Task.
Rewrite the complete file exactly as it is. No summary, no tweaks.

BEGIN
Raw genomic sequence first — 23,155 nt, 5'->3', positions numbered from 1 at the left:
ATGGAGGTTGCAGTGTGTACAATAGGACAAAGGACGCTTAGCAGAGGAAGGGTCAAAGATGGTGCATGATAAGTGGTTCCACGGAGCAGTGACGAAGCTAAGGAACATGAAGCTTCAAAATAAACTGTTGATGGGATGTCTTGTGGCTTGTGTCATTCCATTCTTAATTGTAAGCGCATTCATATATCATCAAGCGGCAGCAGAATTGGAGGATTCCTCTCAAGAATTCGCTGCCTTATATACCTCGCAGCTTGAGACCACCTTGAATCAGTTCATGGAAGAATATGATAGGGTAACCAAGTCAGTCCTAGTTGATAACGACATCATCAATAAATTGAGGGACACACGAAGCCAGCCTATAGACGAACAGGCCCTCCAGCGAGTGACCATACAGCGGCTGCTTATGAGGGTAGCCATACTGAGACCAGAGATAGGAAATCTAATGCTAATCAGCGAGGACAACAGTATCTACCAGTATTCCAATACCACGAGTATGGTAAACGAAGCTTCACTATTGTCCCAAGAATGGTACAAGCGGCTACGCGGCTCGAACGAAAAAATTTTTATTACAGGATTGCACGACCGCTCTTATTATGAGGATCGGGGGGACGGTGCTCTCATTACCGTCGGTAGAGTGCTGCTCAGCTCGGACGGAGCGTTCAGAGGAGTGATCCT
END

Raw genomic sequence first — 23,155 nt, 5'->3', positions numbered from 1 at the left:
ATGGAGGTTGCAGTGTGTACAATAGGACAAAGGACGCTTAGCAGAGGAAGGGTCAAAGATGGTGCATGATAAGTGGTTCCACGGAGCAGTGACGAAGCTAAGGAACATGAAGCTTCAAAATAAACTGTTGATGGGATGTCTTGTGGCTTGTGTCATTCCATTCTTAATTGTAAGCGCATTCATATATCATCAAGCGGCAGCAGAATTGGAGGATTCCTCTCAAGAATTCGCTGCCTTATATACCTCGCAGCTTGAGACCACCTTGAATCAGTTCATGGAAGAATATGATAGGGTAACCAAGTCAGTCCTAGTTGATAACGACATCATCAATAAATTGAGGGACACACGAAGCCAGCCTATAGACGAACAGGCCCTCCAGCGAGTGACCATACAGCGGCTGCTTATGAGGGTAGCCATACTGAGACCAGAGATAGGAAATCTAATGCTAATCAGCGAGGACAACAGTATCTACCAGTATTCCAATACCACGAGTATGGTAAACGAAGCTTCACTATTGTCCCAAGAATGGTACAAGCGGCTACGCGGCTCGAACGAAAAAATTTTTATTACAGGATTGCACGACCGCTCTTATTATGAGGATCGGGGGGACGGTGCTCTCATTACCGTCGGTAGAGTGCTGCTCAGCTCGGACGGAGCGTTCAGAGGAGTGATCCT